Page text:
(MedPage Today) Middle age stroke patients were 2.3 times more likely to be pot smokers than healthy middle age controls, according to a study… "This is the largest case-controlled study ever done to show a possible link to the increased risk of stroke from cannabis," P. Alan Barber, MD, PhD…, told MedPage Today in an interview.
(Science Daily) Blocking a single tiny blood vessel in the brain can harm neural tissue and even alter behavior, a new study … has shown. But these consequences can be mitigated by a drug already in use, suggesting treatment that could slow the progress of dementia associated with cumulative damage to miniscule blood vessels that feed brain cells… The FDA-approved drug memantine, prescribed to slow one aspect of memory decline associated with Alzheimer's disease, ameliorated [the damaging] effects.
(Science Daily) Whilst conditions such as a severe stroke have been linked to the disease, for many sufferers the tremors and other symptoms of Parkinson's disease can appear to come out of the blue. Researchers at the university's Faculty of Life Sciences have now discovered that a small stroke, also known as a silent stroke, can cause Parkinson's disease… Unlike a severe stroke, a silent stroke can show no outward symptoms of having taken place. It happens when a blood vessel in the brain is blocked for only a very short amount of time.
(Reuters Health) "The main stroke warning signs with respect to texting would be unintelligible language output, or problems reading or comprehending texts," said [Dr. Joshua] Klein. [But] "Many smartphones have an ‘autocorrect' function which can introduce erroneous word substitutions, giving the impression of a language disorder." Autocorrect, said [Dr. Sean] Savitz, a professor of neurology, can confuse matters - even for doctors. "I have often joked with my colleagues when using the dictation of the smartphone, that it gives me an aphasia," he said. "Potential for lots of false positives!"
More . . .

Recipes

Andrew Weil, M.D.:
Garlic is an herb with remarkable medicinal properties - and it tastes great, too… Enjoy the smell, taste and healthful effects of the whole, fresh herb. Sip a warm mug of this flavorful broth as is or use it as a base for other soups.
Food as Medicine
Garlic can reduce the risk of stroke and heart attack by modulating cholesterol metabolism, lowering blood pressure and decreasing clot formation. It also has antiviral, antibacterial, and antifungal properties, making it especially helpful in combating respiratory infections, common colds, sore throats and fungal or yeast infections.
MyRecipes.com:
Spicy Shrimp Noodle Soup
Filled with bold and exotic flavors, this Vietnamese-inspired soup is comforting and easy to make at home.
EatingWell:
Smoky Maple-Mustard Salmon
It doesn’t get much easier—or more delicious—than this speedy recipe for roast salmon topped with a smoky maple-mustard sauce. The sweetness of the maple balances the tangy mustard; smoked paprika or ground chipotle adds another layer of flavor.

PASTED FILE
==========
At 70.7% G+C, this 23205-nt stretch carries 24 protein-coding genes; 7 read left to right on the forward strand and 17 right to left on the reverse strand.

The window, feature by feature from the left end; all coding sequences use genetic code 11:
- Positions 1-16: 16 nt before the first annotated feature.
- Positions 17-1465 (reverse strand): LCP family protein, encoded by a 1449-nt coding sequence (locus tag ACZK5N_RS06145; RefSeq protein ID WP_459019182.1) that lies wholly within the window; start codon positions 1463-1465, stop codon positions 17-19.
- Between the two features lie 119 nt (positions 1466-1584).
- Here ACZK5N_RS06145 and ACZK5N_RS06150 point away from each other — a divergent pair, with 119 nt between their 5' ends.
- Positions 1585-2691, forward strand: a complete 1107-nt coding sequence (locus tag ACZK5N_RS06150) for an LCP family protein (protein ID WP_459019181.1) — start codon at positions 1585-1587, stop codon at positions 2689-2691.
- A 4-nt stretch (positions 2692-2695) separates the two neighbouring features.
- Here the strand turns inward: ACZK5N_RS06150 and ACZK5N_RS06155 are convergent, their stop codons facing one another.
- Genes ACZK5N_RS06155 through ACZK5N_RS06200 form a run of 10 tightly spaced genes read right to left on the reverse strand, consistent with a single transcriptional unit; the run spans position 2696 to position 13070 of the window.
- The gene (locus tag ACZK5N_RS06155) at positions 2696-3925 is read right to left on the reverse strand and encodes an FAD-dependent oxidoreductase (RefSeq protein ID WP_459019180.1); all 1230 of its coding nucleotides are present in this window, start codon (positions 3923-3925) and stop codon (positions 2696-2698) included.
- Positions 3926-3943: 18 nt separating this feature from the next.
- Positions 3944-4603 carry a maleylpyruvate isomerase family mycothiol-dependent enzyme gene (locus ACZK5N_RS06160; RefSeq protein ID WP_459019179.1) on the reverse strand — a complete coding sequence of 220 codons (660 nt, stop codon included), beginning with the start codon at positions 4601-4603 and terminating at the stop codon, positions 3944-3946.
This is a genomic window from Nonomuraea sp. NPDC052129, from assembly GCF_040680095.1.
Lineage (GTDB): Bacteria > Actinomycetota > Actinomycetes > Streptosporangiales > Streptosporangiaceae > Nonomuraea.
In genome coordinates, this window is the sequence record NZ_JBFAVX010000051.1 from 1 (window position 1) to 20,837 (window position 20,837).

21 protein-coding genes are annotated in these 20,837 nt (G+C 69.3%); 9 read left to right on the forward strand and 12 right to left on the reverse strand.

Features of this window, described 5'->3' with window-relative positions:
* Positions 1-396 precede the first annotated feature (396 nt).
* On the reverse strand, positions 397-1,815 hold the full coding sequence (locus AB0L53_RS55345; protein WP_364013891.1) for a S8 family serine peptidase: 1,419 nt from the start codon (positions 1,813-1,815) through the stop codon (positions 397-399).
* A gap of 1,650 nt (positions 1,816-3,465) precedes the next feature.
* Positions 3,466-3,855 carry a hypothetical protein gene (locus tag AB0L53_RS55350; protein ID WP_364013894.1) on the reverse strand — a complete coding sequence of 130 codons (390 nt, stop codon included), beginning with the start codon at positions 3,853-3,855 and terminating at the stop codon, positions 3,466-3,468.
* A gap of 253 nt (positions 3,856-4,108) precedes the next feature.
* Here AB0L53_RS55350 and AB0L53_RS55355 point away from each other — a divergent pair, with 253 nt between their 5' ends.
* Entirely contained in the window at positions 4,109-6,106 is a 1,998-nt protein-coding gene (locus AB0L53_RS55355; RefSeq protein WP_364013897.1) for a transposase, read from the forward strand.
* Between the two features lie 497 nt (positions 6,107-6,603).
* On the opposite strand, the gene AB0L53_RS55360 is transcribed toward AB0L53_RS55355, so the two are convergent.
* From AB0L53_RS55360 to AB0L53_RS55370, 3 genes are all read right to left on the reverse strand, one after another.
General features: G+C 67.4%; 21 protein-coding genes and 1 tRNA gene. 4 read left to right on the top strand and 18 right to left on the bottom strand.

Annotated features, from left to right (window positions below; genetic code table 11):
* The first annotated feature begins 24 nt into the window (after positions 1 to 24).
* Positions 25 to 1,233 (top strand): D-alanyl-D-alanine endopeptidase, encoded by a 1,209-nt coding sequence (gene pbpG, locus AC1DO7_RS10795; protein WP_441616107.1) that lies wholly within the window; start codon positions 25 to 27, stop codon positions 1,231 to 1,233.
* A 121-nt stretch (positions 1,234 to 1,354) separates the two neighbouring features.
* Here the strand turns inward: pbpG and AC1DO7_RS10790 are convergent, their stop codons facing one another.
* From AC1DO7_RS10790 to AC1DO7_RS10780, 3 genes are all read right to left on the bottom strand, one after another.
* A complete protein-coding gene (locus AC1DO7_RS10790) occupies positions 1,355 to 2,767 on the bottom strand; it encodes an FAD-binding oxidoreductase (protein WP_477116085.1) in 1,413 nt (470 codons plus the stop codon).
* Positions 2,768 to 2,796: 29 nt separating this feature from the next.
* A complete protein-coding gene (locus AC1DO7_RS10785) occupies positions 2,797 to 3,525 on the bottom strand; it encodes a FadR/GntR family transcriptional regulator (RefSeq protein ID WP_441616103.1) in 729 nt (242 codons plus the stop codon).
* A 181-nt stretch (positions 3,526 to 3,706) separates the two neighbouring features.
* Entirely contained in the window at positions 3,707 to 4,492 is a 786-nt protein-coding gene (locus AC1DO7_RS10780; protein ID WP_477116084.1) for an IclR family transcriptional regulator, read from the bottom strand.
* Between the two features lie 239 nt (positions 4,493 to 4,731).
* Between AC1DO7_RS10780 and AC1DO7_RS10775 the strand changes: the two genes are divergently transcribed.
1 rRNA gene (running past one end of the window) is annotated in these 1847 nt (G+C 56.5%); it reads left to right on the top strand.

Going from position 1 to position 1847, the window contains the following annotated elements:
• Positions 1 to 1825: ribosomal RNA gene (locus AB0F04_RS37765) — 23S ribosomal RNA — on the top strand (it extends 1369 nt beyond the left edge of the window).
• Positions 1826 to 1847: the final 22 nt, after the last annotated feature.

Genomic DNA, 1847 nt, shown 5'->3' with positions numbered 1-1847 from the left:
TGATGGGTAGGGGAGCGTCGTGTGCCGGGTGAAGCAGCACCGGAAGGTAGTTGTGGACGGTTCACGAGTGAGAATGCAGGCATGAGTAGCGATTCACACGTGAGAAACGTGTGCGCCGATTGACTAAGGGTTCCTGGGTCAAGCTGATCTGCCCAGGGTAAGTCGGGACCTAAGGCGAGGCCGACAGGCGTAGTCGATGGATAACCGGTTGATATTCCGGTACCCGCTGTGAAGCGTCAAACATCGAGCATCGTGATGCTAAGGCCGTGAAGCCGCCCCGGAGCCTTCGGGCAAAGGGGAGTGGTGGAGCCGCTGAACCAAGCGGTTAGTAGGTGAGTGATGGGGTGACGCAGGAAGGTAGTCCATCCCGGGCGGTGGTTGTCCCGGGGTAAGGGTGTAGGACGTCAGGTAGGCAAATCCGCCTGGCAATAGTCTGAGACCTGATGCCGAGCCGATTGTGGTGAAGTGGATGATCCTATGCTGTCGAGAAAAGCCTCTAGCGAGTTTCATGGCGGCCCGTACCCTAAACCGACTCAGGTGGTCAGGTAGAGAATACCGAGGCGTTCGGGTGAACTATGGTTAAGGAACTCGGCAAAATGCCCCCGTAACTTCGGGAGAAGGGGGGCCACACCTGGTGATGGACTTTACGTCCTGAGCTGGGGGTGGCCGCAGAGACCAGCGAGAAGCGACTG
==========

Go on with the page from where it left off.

Washington Post:
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Curious about Canola Oil?

(SouthBeachDiet.com) Monounsaturated canola oil is made from pressed canola seeds. It is high in omega-3 fatty acids, including alpha-linolenic acid (ALA), an essential omega-3 fatty acid that can't be made by your body. (ALA can also be found in soybeans, flaxseed, walnuts, and wheat germ.) Canola oil is also a good source of the omega-6 fatty acid linoleic acid, particularly important for cellular metabolism. Over the past 20 years, clinical studies have shown that consuming canola oil in place of saturated fats can help lower cholesterol and may reduce the risk of heart disease, stroke, type 2 diabetes, high blood pressure, and cancer.
Canola oil is ideal for sautéing and stir-frying because it has a relatively high smoke point and its neutral flavor doesn’t overwhelm foods. It can also be used in place of olive oil in baked goods and vinaigrettes.
Community: Canola oil is much cheaper than olive oil, but has less taste. We mix the two for our salad dressing.
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Want to limit added sugars in your diet?

(NIH Senior Health, via email) To control your calorie intake, it’s important to limit foods that are high in added sugars. Learn how to substitute lower-calorie alternatives and identify added sugars in food products.
The information on Eating Well as You Get Older was provided by NIHSeniorHealth and developed by the National Institute on Aging (NIA).
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Alcohol Mixed With Diet Drinks May Increase Intoxication More Than Alcohol and Regular Drinks

(Science Daily) An individual's breath alcohol concentration (BrAC) following alcohol intake is influenced by several factors, including food. While it is known that food delays the stomach emptying, thus reducing BrAC, only recently has the role of nonalcoholic drink mixers used with alcohol been explored as a factor influencing BrAC. A new comparison of BrACs of alcohol consumed with an artificial sweetener versus alcohol consumed with a sugared beverage has found that mixing alcohol with a diet soft drink can result in a higher BrAC…
[Researcher Dennis L. Thombs said,] "Research on alcohol mixers is critically important for improving serving practices in on-premise drinking establishments," he said. "About one-half of all drinking and driving incidents are estimated to occur in persons leaving these settings. This type of research can provide guidance to policy-makers interested in improving the safety of bars and nightclubs."
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The Latest from The People’s Pharmacy